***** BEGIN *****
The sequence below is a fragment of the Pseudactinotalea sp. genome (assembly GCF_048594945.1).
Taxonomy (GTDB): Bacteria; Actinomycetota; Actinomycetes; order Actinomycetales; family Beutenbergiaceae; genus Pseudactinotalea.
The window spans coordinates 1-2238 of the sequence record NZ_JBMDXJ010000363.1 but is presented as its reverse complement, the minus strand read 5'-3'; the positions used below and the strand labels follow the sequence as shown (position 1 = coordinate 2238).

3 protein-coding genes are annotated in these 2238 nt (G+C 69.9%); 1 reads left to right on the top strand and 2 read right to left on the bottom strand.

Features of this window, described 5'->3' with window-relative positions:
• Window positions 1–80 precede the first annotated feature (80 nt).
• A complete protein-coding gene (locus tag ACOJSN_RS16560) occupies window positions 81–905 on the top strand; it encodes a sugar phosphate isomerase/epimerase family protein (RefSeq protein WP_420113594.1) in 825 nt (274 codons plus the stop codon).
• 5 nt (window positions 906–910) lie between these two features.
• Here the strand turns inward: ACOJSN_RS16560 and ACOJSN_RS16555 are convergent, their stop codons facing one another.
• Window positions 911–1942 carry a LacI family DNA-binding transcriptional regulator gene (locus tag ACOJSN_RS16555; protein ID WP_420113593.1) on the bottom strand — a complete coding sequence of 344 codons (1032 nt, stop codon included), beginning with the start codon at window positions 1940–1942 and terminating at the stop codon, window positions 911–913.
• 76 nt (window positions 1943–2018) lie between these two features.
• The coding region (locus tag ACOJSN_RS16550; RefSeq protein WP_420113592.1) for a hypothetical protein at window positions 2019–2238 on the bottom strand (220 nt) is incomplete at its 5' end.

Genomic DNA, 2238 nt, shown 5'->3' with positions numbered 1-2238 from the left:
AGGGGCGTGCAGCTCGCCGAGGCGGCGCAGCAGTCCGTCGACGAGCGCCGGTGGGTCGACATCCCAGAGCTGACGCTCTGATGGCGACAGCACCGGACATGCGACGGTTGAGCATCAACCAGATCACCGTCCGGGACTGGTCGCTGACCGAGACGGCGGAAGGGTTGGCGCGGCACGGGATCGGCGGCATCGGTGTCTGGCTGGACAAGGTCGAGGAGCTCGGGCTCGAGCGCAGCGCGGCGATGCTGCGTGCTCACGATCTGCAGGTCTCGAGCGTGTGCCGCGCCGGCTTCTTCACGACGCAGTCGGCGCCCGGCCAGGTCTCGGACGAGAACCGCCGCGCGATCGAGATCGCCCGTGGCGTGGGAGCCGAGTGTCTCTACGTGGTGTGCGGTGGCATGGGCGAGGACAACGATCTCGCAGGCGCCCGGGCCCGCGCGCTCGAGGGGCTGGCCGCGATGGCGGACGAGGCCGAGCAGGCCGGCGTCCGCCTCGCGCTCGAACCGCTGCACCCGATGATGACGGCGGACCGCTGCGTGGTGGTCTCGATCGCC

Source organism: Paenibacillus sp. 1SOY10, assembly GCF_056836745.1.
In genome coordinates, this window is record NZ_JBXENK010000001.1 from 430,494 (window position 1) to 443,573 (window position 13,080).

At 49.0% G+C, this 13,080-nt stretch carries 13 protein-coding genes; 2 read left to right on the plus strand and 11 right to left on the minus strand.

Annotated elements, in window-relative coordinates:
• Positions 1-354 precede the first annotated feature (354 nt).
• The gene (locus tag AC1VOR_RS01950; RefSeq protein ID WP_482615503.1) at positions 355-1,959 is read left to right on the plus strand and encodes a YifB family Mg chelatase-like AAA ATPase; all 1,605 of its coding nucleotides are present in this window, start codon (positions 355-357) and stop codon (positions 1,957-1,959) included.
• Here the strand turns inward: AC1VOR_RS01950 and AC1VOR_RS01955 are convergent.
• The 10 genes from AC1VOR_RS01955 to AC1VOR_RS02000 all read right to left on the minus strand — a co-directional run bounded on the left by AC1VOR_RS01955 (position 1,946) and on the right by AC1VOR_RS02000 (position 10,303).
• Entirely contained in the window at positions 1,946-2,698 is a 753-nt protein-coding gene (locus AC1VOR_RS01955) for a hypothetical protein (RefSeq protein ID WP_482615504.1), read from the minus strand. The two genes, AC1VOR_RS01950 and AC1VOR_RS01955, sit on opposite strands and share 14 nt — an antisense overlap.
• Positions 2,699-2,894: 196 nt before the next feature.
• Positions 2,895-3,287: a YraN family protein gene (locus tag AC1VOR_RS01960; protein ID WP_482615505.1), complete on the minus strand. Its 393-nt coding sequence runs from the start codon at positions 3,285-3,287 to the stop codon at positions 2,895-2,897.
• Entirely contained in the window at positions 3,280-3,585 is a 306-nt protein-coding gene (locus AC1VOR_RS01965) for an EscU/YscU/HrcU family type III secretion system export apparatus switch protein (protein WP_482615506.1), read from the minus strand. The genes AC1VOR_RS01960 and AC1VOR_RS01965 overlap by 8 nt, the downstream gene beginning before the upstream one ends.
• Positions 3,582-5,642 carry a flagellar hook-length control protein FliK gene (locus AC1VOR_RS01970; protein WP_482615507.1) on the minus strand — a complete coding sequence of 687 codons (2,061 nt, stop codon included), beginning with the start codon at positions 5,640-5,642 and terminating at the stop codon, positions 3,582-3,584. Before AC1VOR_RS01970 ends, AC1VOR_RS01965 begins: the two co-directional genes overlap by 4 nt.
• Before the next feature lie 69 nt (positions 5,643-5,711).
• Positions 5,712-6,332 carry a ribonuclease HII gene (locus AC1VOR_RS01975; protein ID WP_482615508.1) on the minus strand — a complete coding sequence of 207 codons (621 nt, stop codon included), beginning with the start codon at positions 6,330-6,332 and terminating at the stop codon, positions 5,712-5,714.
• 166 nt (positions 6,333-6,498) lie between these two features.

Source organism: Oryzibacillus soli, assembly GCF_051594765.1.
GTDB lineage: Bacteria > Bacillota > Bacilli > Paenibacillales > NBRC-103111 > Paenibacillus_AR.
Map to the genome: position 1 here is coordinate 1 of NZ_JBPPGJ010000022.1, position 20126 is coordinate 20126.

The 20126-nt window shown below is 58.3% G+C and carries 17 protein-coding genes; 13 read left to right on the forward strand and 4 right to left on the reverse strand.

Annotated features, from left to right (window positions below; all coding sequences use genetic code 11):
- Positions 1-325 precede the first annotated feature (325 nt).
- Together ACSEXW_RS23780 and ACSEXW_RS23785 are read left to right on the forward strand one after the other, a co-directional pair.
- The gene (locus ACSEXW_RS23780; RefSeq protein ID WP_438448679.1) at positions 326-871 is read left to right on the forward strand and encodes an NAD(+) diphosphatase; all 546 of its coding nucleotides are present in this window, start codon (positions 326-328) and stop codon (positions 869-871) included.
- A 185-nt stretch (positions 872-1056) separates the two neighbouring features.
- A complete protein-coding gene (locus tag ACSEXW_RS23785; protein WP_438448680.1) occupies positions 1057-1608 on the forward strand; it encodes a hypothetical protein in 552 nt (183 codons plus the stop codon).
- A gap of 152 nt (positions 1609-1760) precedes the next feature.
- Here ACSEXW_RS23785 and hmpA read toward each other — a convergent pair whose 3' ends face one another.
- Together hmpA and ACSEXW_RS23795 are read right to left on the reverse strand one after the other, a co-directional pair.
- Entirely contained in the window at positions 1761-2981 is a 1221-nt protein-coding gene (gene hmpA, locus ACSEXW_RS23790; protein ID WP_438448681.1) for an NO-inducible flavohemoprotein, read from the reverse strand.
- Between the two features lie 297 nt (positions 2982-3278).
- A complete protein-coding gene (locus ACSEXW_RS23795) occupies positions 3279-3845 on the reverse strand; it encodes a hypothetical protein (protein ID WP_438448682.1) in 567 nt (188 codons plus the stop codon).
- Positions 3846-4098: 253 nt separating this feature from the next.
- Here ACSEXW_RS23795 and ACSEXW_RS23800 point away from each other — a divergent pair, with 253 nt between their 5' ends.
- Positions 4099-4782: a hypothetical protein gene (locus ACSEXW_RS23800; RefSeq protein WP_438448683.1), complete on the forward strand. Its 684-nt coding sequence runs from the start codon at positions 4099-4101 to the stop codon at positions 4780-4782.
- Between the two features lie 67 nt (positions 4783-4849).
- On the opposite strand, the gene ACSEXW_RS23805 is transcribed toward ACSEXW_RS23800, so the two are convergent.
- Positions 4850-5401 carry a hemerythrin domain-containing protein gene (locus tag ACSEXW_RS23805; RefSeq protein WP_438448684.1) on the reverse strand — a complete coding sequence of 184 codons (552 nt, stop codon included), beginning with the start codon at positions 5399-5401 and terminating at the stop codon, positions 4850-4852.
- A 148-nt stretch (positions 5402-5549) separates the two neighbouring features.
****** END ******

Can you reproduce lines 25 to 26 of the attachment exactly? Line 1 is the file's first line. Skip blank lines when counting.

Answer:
• Positions 2,895-3,287: a YraN family protein gene (locus tag AC1VOR_RS01960; protein ID WP_482615505.1), complete on the minus strand. Its 393-nt coding sequence runs from the start codon at positions 3,285-3,287 to the stop codon at positions 2,895-2,897.
• Entirely contained in the window at positions 3,280-3,585 is a 306-nt protein-coding gene (locus AC1VOR_RS01965) for an EscU/YscU/HrcU family type III secretion system export apparatus switch protein (protein WP_482615506.1), read from the minus strand. The genes AC1VOR_RS01960 and AC1VOR_RS01965 overlap by 8 nt, the downstream gene beginning before the upstream one ends.